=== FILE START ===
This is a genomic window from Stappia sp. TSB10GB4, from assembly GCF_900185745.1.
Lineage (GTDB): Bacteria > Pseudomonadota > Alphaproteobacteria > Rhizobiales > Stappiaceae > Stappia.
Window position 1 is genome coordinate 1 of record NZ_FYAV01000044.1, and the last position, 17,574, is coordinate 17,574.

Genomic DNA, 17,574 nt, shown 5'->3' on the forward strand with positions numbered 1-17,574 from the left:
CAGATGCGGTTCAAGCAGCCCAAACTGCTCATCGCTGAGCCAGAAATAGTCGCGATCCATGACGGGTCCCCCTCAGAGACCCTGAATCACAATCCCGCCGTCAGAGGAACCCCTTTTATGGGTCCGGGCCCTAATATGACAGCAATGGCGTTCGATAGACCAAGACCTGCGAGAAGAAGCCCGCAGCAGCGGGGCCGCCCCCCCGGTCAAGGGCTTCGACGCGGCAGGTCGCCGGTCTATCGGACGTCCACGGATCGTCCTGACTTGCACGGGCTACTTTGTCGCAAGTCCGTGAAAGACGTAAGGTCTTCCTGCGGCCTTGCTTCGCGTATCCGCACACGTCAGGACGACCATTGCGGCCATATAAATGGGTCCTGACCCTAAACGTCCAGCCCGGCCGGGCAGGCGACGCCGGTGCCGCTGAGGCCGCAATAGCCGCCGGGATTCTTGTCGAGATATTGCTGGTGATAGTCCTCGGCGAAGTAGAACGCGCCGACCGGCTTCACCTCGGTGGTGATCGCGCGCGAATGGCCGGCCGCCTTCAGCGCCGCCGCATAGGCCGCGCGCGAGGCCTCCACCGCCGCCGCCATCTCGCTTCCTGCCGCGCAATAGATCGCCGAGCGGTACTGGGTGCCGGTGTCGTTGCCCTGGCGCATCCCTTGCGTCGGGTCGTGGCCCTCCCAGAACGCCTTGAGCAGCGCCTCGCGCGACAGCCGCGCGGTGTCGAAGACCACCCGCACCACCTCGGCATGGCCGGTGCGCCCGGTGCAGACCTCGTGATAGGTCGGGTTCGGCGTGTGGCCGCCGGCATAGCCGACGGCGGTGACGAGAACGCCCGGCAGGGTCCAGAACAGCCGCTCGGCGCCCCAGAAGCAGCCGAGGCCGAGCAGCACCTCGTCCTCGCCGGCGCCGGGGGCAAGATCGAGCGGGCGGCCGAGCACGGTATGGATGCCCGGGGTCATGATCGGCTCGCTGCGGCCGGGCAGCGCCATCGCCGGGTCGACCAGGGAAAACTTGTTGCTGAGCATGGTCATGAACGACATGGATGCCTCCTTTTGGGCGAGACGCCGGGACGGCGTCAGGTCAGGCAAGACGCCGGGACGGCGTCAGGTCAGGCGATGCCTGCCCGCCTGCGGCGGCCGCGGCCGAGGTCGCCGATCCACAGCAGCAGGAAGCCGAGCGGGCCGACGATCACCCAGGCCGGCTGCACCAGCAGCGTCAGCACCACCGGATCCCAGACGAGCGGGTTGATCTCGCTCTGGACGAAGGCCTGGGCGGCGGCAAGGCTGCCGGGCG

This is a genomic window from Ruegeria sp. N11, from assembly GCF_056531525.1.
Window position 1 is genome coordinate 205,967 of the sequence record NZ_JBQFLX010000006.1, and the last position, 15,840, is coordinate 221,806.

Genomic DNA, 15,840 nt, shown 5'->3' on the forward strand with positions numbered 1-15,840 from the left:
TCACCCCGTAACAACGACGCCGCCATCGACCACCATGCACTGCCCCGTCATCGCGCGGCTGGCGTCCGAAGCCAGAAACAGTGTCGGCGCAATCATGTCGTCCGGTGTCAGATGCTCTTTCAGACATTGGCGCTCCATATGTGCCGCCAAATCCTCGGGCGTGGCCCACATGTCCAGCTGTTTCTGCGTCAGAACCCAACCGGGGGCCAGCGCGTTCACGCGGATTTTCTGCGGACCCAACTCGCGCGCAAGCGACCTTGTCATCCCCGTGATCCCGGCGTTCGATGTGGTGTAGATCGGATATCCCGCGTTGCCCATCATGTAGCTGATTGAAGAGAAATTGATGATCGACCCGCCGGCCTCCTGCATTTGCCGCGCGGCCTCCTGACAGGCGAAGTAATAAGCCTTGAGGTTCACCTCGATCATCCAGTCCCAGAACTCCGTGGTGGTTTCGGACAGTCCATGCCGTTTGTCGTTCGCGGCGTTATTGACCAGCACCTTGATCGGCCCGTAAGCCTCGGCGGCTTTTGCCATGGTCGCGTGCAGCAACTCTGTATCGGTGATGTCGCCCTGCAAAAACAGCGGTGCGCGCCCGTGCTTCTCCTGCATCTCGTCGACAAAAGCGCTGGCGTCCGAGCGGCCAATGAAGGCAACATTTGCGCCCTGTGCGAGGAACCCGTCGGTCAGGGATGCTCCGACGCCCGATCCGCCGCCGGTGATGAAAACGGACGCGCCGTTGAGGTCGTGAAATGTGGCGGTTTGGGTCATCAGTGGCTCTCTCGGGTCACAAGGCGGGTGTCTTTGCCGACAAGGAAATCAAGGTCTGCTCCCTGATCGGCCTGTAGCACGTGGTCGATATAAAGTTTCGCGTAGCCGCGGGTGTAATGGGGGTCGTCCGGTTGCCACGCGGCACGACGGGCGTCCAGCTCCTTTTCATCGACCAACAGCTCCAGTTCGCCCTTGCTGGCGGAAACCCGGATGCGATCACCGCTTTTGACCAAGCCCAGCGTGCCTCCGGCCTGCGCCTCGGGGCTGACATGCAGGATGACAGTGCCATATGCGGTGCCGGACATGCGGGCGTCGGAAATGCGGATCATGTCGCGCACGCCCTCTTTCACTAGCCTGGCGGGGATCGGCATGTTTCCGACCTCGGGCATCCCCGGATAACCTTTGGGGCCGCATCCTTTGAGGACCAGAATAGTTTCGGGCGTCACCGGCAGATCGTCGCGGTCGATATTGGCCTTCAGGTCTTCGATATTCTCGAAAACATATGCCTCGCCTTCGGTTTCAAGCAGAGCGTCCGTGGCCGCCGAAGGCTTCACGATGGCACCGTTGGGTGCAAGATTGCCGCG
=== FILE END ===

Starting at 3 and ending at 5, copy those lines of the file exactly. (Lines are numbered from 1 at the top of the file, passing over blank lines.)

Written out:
Window position 1 is genome coordinate 1 of record NZ_FYAV01000044.1, and the last position, 17,574, is coordinate 17,574.

Genomic DNA, 17,574 nt, shown 5'->3' on the forward strand with positions numbered 1-17,574 from the left:
CAGATGCGGTTCAAGCAGCCCAAACTGCTCATCGCTGAGCCAGAAATAGTCGCGATCCATGACGGGTCCCCCTCAGAGACCCTGAATCACAATCCCGCCGTCAGAGGAACCCCTTTTATGGGTCCGGGCCCTAATATGACAGCAATGGCGTTCGATAGACCAAGACCTGCGAGAAGAAGCCCGCAGCAGCGGGGCCGCCCCCCCGGTCAAGGGCTTCGACGCGGCAGGTCGCCGGTCTATCGGACGTCCACGGATCGTCCTGACTTGCACGGGCTACTTTGTCGCAAGTCCGTGAAAGACGTAAGGTCTTCCTGCGGCCTTGCTTCGCGTATCCGCACACGTCAGGACGACCATTGCGGCCATATAAATGGGTCCTGACCCTAAACGTCCAGCCCGGCCGGGCAGGCGACGCCGGTGCCGCTGAGGCCGCAATAGCCGCCGGGATTCTTGTCGAGATATTGCTGGTGATAGTCCTCGGCGAAGTAGAACGCGCCGACCGGCTTCACCTCGGTGGTGATCGCGCGCGAATGGCCGGCCGCCTTCAGCGCCGCCGCATAGGCCGCGCGCGAGGCCTCCACCGCCGCCGCCATCTCGCTTCCTGCCGCGCAATAGATCGCCGAGCGGTACTGGGTGCCGGTGTCGTTGCCCTGGCGCATCCCTTGCGTCGGGTCGTGGCCCTCCCAGAACGCCTTGAGCAGCGCCTCGCGCGACAGCCGCGCGGTGTCGAAGACCACCCGCACCACCTCGGCATGGCCGGTGCGCCCGGTGCAGACCTCGTGATAGGTCGGGTTCGGCGTGTGGCCGCCGGCATAGCCGACGGCGGTGACGAGAACGCCCGGCAGGGTCCAGAACAGCCGCTCGGCGCCCCAGAAGCAGCCGAGGCCGAGCAGCACCTCGTCCTCGCCGGCGCCGGGGGCAAGATCGAGCGGGCGGCCGAGCACGGTATGGATGCCCGGGGTCATGATCGGCTCGCTGCGGCCGGGCAGCGCCATCGCCGGGTCGACCAGGGAAAACTTGTTGCTGAGCATGGTCATGAACGACATGGATGCCTCCTTTTGGGCGAGACGCCGGGACGGCGTCAGGTCAGGCAAGACGCCGGGACGGCGTCAGGTCAGGCGATGCCTGCCCGCCTGCGGCGGCCGCGGCCGAGGTCGCCGATCCACAGCAGCAGGAAGCCGAGCGGGCCGACGATCACCCAGGCCGGCTGCACCAGCAGCGTCAGCACCACCGGATCCCAGACGAGCGGGTTGATCTCGCTCTGGACGAAGGCCTGGGCGGCGGCAAGGCTGCCGGGCG